Montessori advocate, teacher and owner.
What's More Powerful than "Good Job?"
Pretend you’re sitting in the corner of a classroom of 30 children, ages 3-6. Everyone is working contentedly at their own tables. There is a buzz in the air, but not one of chaos.
Instead, it’s the quiet energy of independent children, picking their own tasks and following their interests. You’re so entranced, you might be inspired to pronounce “Good job!” to every child who passes by!
But that’s one phrase you’ll never hear in this classroom.
Why? What’s so bad about saying “Good Job?”
The reason adults in the Montessori classroom don’t say “Good Job” is because it casts judgement upon a child’s work. But those children aren’t going about their day in search of an adult’s praise. They are choosing activities ranging from washing dishes to multiplication work because it interests them. They want to do it!
When we place a label like “good” or “bad” upon a task that a child is doing in order to satisfy their own developmental needs, we take the ownership away from them. All of a sudden their work is about us and what WE think.
Here’s Ms. Wood:
“When a new milestone is reached, the first reaction is often, ‘Good Job! That’s amazing! I’m so proud of you.’ These are really positive things to say, but what do they do to your child’s development?”
How can we respond to a child’s work in a way that acknowledges them, but doesn’t get in the way of their ownership over a task? What’s more powerful than “Good Job?”
How about, “You did it.”
This simple phrase says so much. When spoken warmly and with a smile, a simple “You did it” allows the child to reflect upon their own accomplishments: “I did do it, didn’t I!”
And that sense of accomplishment and pride allows the child to move on to bigger things with a confidence in themselves that no “good job” could ever impart.

March 13, 2017 Primary



Wednesday, March 8, 2017

Commitment to Professional Development

The Westmont Montessori School has a strong commitment to education, not just for the children who attend, but also for the adults who care for them. We host monthly parent events in our Parent Education Series and our teachers and administrators take part in Professional Development throughout the year.

Last year alone, our staff members took a total of 528 hours of Professional Development! Every year our teachers attend the New Jersey Montessori conference and several teachers are selected to also attend the national American Montessori Society conference. Although our classroom teaching staff of 11 have a combined 16 degrees (including six Master's Degrees), continuing to learn about new research, share ideas for the classroom, and hear about the great things happening in schools all over the world, ensures that we have the tools to provide the best for the children we serve.


Wednesday, March 1, 2017

Ten Resolutions for Becoming a More Grateful Parent

It is also never too late to make, revisit or renew resolutions when it comes to parenting. I read this article in Independent School magazine and thought I would paraphrase and share some of it with you.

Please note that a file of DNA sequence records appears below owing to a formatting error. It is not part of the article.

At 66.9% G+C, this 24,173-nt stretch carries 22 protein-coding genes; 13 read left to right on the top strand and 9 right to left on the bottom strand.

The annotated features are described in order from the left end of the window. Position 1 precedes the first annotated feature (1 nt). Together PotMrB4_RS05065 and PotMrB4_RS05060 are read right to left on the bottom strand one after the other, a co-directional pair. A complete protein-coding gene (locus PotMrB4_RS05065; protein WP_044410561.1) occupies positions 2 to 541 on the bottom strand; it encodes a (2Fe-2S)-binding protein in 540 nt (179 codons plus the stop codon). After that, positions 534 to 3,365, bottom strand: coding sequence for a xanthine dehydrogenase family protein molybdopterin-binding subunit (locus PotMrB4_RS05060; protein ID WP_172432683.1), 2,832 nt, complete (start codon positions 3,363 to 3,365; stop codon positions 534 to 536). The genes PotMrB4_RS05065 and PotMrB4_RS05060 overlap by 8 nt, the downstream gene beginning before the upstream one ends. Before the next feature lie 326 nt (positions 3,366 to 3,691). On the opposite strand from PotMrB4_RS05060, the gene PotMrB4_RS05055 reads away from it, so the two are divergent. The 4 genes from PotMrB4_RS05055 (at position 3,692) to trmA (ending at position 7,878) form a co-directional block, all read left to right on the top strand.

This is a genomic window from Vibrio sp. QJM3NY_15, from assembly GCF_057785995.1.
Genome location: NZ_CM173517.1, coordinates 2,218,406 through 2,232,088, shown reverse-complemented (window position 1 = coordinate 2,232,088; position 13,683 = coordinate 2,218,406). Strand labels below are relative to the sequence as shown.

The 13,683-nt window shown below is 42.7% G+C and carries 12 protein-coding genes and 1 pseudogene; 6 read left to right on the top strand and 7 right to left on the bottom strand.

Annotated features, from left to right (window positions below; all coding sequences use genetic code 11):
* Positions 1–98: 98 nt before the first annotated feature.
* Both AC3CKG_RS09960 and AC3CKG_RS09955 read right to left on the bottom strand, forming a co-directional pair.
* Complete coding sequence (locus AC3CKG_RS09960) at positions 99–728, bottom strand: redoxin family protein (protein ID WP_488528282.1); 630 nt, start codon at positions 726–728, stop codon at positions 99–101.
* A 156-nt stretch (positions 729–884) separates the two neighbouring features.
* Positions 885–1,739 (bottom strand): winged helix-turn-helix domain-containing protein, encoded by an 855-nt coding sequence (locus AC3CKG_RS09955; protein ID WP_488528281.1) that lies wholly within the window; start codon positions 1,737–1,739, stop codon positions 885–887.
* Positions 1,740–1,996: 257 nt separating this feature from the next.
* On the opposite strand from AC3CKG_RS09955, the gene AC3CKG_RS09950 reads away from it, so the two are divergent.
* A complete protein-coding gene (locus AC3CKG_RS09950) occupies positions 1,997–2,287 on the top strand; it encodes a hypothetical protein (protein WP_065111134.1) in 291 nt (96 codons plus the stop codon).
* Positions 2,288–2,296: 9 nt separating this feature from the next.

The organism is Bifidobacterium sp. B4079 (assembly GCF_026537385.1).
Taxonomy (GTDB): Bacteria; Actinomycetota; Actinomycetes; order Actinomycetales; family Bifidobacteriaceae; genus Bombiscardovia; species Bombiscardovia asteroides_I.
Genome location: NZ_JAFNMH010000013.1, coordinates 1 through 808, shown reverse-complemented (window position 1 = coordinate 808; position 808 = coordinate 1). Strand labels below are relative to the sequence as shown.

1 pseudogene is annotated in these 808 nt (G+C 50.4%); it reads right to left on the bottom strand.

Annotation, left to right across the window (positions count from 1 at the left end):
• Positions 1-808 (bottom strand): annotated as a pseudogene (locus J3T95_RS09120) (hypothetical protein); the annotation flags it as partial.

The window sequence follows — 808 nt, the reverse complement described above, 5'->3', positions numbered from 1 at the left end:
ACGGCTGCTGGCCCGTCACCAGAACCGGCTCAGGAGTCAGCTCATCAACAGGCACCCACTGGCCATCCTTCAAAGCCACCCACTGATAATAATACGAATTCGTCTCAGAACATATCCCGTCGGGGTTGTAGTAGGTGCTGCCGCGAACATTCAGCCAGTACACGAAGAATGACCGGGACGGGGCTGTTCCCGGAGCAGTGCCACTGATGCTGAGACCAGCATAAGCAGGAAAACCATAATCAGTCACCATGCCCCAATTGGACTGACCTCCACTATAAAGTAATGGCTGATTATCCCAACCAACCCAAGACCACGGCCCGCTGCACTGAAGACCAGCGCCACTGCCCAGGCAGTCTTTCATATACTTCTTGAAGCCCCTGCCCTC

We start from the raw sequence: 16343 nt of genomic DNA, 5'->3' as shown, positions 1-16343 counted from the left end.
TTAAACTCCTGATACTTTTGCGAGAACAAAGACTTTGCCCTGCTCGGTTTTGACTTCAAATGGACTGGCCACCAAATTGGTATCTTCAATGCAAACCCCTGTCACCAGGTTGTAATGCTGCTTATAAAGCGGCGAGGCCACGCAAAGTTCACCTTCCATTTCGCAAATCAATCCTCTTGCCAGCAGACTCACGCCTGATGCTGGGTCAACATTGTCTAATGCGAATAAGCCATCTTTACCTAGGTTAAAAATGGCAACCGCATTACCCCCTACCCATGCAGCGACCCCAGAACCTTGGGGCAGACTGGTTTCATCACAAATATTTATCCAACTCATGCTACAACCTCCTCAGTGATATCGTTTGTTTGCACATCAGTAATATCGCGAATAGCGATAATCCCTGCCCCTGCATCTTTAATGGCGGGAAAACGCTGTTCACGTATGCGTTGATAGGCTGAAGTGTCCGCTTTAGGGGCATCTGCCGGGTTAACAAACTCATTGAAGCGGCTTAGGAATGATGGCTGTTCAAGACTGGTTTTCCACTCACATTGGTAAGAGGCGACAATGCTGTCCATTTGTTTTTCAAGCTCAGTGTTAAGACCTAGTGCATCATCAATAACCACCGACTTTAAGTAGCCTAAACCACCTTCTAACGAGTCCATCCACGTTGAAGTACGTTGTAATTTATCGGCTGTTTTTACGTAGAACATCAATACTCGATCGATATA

It was written by Madeline Levine a practicing psychologist, author, and co-founder of Challenge Success a project of the Stanford graduate School of Education.  I had the pleasure of listening to Dr. Levine at a Common Ground Speaks presentation some years back.
Dr. Levine offers Ten Resolutions for Becoming a More Grateful Parent.  I was struck by the similarities in her words and what is near and dear to our own philosophy of developing self-reliant young people:-
1.       I will not do for my child what he can do for himself.
·         This inhibits motivation and the ability to innovate
2.       I will not do for my child what she can almost do for herself.
·         At one time your child could almost walk, now she can walk.
3.       I will love the child in front of me
·         Appreciate and be thankful for your child’s unique gifts.
4.       I will not push my child to be perfect
·         Life is full of mistakes, imperfect days, and human failings. Children need to be able to feel happiness and gratitude in the face of imperfection. This builds resilience.
5.       I will make sure my child gets a full night’s sleep
·         Children need between 9 and 11 hours a night, sleep deprivations impairs concentration and compromises the ability to learn
6.       I will not confuse my needs with my child’s needs.
·         Over parenting is not healthy for parent or child
7.       I will remember that I am a parent, not a CEO.
·         Don’t’ catastrophize about grades/results, you will reap the benefits
8.       I will value my own (adult) life
·         Being a happy fulfilled parent is one of the best gifts you can give your child
9.       I will honor the importance of Playtime, Downtime, and Family Time
·         Don’t overschedule, children need down time, or “hang time” as we like to say.
1.   I will remember the success trajectory is a squiggle ≈ not a straight line
·         We know our own paths took twists and turns, life does not always go as planned.


Submitted by Colette B. Cross